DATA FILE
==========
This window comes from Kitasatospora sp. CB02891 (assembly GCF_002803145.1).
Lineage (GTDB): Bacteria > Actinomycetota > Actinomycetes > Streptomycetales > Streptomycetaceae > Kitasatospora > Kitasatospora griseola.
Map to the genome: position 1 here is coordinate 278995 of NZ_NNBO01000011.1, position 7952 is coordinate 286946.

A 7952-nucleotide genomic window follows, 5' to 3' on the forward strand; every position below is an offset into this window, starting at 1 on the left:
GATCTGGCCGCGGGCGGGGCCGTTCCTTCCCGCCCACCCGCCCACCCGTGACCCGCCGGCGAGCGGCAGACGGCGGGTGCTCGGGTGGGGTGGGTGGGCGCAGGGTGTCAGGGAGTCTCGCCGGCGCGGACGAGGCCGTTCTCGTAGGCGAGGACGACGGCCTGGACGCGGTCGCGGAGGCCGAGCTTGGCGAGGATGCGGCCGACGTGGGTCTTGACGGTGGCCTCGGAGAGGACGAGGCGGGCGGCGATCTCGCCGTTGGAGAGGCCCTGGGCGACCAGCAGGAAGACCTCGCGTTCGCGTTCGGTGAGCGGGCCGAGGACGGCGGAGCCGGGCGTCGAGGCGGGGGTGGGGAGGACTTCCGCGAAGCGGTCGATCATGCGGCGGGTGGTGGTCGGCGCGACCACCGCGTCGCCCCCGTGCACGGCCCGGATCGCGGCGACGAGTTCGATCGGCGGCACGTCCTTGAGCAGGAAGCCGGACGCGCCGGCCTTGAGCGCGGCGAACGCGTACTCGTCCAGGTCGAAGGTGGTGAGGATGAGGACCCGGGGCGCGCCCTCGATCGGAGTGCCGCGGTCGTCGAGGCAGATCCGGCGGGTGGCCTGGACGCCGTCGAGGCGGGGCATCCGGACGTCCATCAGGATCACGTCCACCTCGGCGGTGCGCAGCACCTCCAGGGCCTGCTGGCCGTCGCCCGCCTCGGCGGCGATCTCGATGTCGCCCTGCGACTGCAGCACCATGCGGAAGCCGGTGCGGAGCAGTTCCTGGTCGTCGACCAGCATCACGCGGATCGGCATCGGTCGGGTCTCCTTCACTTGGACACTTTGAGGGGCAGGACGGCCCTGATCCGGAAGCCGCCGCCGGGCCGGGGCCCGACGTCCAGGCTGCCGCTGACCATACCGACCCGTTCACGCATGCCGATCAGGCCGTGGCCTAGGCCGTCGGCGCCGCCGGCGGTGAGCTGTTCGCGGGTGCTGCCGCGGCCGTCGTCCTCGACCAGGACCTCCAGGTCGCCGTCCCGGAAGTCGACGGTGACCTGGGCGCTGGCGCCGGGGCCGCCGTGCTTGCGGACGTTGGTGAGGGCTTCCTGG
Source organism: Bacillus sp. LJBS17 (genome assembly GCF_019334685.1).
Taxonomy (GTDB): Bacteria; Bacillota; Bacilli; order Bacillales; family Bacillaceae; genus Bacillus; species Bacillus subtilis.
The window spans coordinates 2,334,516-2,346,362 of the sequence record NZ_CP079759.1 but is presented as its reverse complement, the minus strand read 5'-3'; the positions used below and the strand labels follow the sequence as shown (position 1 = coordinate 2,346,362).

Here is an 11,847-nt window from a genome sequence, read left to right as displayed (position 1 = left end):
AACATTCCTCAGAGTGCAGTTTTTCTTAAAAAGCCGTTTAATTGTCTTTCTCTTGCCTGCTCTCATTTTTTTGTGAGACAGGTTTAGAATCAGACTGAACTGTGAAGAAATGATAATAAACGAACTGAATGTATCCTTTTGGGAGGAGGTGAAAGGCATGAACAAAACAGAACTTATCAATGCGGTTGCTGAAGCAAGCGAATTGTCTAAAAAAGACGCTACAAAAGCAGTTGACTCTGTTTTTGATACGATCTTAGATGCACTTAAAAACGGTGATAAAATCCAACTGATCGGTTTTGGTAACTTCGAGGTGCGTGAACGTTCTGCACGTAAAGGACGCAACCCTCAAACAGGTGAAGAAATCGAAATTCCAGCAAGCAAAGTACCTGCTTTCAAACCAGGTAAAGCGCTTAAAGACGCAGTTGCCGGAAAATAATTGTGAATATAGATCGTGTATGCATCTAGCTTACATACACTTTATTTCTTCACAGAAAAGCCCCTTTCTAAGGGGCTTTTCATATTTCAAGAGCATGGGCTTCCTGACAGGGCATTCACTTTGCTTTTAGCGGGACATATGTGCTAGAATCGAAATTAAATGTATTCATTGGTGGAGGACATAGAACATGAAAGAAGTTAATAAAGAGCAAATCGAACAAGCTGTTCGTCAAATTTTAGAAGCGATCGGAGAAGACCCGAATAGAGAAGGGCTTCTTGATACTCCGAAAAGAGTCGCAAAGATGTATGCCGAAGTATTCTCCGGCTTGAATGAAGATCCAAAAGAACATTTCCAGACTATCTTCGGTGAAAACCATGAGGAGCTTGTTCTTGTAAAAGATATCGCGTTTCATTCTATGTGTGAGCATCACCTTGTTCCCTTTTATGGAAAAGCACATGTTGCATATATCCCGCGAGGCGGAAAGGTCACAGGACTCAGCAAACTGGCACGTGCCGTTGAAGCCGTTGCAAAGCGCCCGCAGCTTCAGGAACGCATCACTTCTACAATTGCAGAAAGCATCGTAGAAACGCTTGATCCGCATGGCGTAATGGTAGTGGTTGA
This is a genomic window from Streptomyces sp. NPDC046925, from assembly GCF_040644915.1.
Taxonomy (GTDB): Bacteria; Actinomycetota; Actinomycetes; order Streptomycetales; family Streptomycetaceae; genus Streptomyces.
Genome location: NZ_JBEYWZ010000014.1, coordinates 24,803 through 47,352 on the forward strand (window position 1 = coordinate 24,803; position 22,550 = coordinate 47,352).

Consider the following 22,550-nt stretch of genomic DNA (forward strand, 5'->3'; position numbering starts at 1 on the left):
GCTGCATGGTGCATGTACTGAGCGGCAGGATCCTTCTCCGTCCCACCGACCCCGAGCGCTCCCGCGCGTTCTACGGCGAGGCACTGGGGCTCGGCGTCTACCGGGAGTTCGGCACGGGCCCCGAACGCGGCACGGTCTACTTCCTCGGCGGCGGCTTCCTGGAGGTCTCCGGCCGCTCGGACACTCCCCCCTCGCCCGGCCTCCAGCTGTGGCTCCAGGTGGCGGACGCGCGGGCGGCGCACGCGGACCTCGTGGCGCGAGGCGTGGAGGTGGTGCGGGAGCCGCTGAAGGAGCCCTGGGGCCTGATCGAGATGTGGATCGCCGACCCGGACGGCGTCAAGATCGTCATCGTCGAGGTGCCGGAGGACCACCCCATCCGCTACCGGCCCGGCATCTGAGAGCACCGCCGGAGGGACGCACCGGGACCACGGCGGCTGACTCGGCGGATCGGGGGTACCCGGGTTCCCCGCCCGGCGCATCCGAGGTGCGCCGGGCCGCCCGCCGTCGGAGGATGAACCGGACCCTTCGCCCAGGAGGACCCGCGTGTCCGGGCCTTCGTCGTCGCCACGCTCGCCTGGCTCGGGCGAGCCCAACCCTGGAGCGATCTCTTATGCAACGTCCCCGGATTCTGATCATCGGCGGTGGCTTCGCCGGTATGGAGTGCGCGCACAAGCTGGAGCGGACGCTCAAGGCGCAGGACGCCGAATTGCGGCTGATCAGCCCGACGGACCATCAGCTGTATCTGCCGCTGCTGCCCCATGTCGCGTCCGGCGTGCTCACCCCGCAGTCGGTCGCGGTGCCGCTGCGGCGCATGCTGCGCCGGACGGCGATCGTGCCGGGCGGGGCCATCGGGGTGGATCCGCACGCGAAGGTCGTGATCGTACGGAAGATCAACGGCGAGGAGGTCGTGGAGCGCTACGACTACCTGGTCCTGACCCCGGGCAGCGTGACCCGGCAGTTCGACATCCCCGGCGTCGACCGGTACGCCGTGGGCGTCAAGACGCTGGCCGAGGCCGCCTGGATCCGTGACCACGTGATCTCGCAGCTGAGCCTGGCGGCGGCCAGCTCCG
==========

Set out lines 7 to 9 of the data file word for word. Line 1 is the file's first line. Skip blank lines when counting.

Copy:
Taxonomy (GTDB): Bacteria; Bacillota; Bacilli; order Bacillales; family Bacillaceae; genus Bacillus; species Bacillus subtilis.
The window spans coordinates 2,334,516-2,346,362 of the sequence record NZ_CP079759.1 but is presented as its reverse complement, the minus strand read 5'-3'; the positions used below and the strand labels follow the sequence as shown (position 1 = coordinate 2,346,362).

Here is an 11,847-nt window from a genome sequence, read left to right as displayed (position 1 = left end):